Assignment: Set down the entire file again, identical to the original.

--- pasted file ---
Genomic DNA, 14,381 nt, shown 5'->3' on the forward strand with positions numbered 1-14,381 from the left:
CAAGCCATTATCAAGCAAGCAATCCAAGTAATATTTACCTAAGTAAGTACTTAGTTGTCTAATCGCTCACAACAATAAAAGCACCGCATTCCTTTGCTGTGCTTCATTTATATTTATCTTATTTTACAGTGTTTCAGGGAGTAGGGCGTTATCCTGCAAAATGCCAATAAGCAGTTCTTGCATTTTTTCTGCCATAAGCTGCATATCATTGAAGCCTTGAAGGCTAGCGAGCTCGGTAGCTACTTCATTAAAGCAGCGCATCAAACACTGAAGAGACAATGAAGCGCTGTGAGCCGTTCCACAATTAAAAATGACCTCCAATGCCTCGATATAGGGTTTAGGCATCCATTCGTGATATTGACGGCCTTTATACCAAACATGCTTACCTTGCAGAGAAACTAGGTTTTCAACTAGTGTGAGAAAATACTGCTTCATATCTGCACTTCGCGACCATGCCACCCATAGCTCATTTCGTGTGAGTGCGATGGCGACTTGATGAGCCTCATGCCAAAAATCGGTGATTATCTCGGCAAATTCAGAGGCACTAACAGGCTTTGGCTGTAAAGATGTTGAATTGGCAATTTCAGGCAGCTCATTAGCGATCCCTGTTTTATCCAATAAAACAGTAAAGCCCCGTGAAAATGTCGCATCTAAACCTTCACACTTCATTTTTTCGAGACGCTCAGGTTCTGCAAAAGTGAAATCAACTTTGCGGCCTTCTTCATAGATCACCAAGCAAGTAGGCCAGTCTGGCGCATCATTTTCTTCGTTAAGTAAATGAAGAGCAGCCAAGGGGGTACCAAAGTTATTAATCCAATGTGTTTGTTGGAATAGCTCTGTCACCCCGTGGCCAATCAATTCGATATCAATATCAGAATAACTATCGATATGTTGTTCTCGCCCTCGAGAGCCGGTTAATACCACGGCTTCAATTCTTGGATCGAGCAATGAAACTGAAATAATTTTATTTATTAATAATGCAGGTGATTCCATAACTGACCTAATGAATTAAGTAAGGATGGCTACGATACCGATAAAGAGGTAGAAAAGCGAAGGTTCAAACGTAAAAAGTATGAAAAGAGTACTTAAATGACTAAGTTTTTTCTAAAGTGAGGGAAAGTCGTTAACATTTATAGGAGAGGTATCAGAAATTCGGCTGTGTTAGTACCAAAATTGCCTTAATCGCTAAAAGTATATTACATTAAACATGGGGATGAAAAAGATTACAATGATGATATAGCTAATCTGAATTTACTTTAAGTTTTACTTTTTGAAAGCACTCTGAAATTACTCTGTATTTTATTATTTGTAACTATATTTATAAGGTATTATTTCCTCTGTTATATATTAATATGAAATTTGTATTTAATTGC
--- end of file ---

Genomic DNA, 14,381 nt, shown 5'->3' on the forward strand with positions numbered 1-14,381 from the left:
CAAGCCATTATCAAGCAAGCAATCCAAGTAATATTTACCTAAGTAAGTACTTAGTTGTCTAATCGCTCACAACAATAAAAGCACCGCATTCCTTTGCTGTGCTTCATTTATATTTATCTTATTTTACAGTGTTTCAGGGAGTAGGGCGTTATCCTGCAAAATGCCAATAAGCAGTTCTTGCATTTTTTCTGCCATAAGCTGCATATCATTGAAGCCTTGAAGGCTAGCGAGCTCGGTAGCTACTTCATTAAAGCAGCGCATCAAACACTGAAGAGACAATGAAGCGCTGTGAGCCGTTCCACAATTAAAAATGACCTCCAATGCCTCGATATAGGGTTTAGGCATCCATTCGTGATATTGACGGCCTTTATACCAAACATGCTTACCTTGCAGAGAAACTAGGTTTTCAACTAGTGTGAGAAAATACTGCTTCATATCTGCACTTCGCGACCATGCCACCCATAGCTCATTTCGTGTGAGTGCGATGGCGACTTGATGAGCCTCATGCCAAAAATCGGTGATTATCTCGGCAAATTCAGAGGCACTAACAGGCTTTGGCTGTAAAGATGTTGAATTGGCAATTTCAGGCAGCTCATTAGCGATCCCTGTTTTATCCAATAAAACAGTAAAGCCCCGTGAAAATGTCGCATCTAAACCTTCACACTTCATTTTTTCGAGACGCTCAGGTTCTGCAAAAGTGAAATCAACTTTGCGGCCTTCTTCATAGATCACCAAGCAAGTAGGCCAGTCTGGCGCATCATTTTCTTCGTTAAGTAAATGAAGAGCAGCCAAGGGGGTACCAAAGTTATTAATCCAATGTGTTTGTTGGAATAGCTCTGTCACCCCGTGGCCAATCAATTCGATATCAATATCAGAATAACTATCGATATGTTGTTCTCGCCCTCGAGAGCCGGTTAATACCACGGCTTCAATTCTTGGATCGAGCAATGAAACTGAAATAATTTTATTTATTAATAATGCAGGTGATTCCATAACTGACCTAATGAATTAAGTAAGGATGGCTACGATACCGATAAAGAGGTAGAAAAGCGAAGGTTCAAACGTAAAAAGTATGAAAAGAGTACTTAAATGACTAAGTTTTTTCTAAAGTGAGGGAAAGTCGTTAACATTTATAGGAGAGGTATCAGAAATTCGGCTGTGTTAGTACCAAAATTGCCTTAATCGCTAAAAGTATATTACATTAAACATGGGGATGAAAAAGATTACAATGATGATATAGCTAATCTGAATTTACTTTAAGTTTTACTTTTTGAAAGCACTCTGAAATTACTCTGTATTTTATTATTTGTAACTATATTTATAAGGTATTATTTCCTCTGTTATATATTAATATGAAATTTGTATTTAATTGC